73.) The Drive-By Truckers - The Dirty South (2004)

I've spent a lot of this list talking about great songwriters and even recently called John Darnielle the Albert Pujols of contemporary songwriting. And I certainly stand by that. He's an amazing songwriter. But he's just one guy.

By the time The Dirty South was released in 2004, The Drive-By Truckers boasted three superb songwriters in their line-up - Patterson Hood, Mike Cooley and the since departed Jason Isbell - and though they were together for only a short while (three records) the legacy of that line-up lives on in their records.

I'm a guy from New York who loves country music. But, there's a caveat because I'm a real snob when it comes to the genre. I hate when pop singers try to pass themselves off as "country" so they can have a number one record and I hate slickly produced country music when it should be down and dirty and it should tell a story. The Drive-by Truckers have probably been more countryfied on previous records, but The Dirty South is still country music at it's best.

The Truckers tell fourteen stories on this record, some loosely tied together others bonded by a specific theme and characters. The themes are dense and heady, but the songs are played with an abandon that renders them accessible.

The Dirty South is a record fully and truly about the South. That's probably the most important thing about it. It's a record captures something because that is what it sets out to do. The designs were grand, but they were met full on.

In their lyrics the Truckers give voices to characters most artists wouldn't even attempt to write about. Whether writing about a man who has to turn to selling drugs after loosing his job at the Ford plant in the Reagan era (the classic "Puttin' People on the Moon") or turning the Buford Pusser saga on its head by telling the story from the gang that beat him's point of view (the three songs suite "The Boys From Alabama", "Cottonseed", and "The Buford Stick"), no one is left out in the Truckers universe and songwriting in this decade is richer for it.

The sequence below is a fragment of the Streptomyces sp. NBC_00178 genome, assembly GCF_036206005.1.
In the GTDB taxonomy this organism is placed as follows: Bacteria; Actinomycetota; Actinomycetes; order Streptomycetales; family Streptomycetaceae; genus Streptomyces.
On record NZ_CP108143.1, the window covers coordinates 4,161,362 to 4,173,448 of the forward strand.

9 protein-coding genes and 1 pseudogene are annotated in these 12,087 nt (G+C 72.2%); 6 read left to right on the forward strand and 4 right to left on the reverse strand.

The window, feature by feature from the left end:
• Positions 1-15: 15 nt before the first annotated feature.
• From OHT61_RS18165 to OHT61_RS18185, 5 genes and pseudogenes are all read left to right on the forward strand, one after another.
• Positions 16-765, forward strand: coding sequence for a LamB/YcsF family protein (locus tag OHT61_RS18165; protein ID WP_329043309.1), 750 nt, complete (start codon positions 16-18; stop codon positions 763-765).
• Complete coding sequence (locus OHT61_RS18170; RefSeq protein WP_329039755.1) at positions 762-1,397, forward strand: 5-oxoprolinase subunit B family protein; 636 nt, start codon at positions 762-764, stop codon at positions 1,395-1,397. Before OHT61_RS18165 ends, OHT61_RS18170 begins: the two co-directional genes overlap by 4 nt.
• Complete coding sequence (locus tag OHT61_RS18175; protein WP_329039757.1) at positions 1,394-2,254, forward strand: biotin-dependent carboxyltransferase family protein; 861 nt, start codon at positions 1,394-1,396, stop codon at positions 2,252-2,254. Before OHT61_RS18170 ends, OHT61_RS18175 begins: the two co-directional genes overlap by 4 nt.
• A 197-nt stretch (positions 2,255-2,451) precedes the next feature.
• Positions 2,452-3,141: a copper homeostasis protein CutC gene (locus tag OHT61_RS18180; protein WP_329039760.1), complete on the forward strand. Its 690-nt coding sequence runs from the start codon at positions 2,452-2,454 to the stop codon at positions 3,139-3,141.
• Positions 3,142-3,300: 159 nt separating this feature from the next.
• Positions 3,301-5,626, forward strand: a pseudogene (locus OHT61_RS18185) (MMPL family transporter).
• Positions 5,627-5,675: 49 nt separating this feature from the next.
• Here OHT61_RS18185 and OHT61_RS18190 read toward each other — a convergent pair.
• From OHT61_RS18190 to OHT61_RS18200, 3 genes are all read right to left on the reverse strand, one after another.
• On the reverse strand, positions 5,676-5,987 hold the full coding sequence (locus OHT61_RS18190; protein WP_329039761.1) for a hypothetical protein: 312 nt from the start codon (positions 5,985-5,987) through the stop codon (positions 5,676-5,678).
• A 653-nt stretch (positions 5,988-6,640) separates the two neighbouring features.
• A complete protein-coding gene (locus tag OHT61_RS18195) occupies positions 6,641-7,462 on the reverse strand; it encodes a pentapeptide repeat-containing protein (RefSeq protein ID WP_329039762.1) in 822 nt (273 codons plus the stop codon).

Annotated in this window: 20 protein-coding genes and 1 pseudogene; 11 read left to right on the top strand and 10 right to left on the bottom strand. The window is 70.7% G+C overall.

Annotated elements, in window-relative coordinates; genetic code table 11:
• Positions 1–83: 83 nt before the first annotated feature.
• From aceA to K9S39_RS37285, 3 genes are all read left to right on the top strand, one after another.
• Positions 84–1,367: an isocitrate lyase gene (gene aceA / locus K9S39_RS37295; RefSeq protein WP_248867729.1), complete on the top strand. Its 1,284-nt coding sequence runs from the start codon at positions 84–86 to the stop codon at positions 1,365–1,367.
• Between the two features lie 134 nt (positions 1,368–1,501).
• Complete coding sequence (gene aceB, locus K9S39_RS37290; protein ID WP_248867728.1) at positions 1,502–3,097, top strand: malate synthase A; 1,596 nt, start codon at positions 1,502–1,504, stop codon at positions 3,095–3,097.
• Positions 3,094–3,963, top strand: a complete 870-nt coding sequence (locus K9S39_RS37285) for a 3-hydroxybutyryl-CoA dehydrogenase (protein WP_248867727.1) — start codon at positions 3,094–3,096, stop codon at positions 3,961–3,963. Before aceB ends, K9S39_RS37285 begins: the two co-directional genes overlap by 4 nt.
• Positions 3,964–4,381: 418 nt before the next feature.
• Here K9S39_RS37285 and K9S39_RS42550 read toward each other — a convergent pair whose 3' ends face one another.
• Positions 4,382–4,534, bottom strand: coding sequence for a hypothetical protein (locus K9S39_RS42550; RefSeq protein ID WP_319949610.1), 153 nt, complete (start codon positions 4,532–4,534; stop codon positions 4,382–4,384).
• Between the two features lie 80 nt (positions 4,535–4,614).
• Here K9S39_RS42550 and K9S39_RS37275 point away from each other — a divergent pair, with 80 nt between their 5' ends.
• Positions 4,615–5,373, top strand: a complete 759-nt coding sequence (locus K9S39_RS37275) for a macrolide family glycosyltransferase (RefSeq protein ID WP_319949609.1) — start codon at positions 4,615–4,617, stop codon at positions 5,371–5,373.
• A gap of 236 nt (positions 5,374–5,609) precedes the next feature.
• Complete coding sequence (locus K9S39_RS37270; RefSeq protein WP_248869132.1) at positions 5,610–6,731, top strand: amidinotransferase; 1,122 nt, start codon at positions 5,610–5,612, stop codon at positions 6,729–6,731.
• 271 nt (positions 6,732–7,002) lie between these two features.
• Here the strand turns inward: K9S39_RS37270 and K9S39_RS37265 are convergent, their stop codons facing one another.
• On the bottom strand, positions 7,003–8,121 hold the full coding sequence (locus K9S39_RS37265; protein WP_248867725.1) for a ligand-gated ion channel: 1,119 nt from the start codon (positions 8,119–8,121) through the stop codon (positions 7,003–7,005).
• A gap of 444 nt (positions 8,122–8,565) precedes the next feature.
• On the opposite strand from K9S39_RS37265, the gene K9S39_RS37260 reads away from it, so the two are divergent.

I am a huge DBTs fan. Huge. They are one of my favorite bands and The Dirty South was not a surprise to me. I have come to expect to hear great things whenever the Truckers release a new record and that has consistently been the case since I started listening to them back in 2002.

Having said that, The Dirty South feels like a watershed moment for the band. The record stands alone in the canon as the time when this particular line-up jelled in a way they maybe hadn't before and wouldn't again. For a full seventy minutes (an eternity for a record these days) you're in and you're with them because they don't give you a choice. They wrote some of their finest songs for this record and presented them as a fully realized work about a place, but no specific time. It's an epic record that spans decades and looks at what is truth and what is fiction and how sometimes fictionalized truth is the truest truth of all (jeez - pretentiobot much!)

Also, The Dirty South has "Danko/Manuel" and "Goddamn Lonely Love" and if Jason Isbell ever writes a better song than either of them I won't know what to do.

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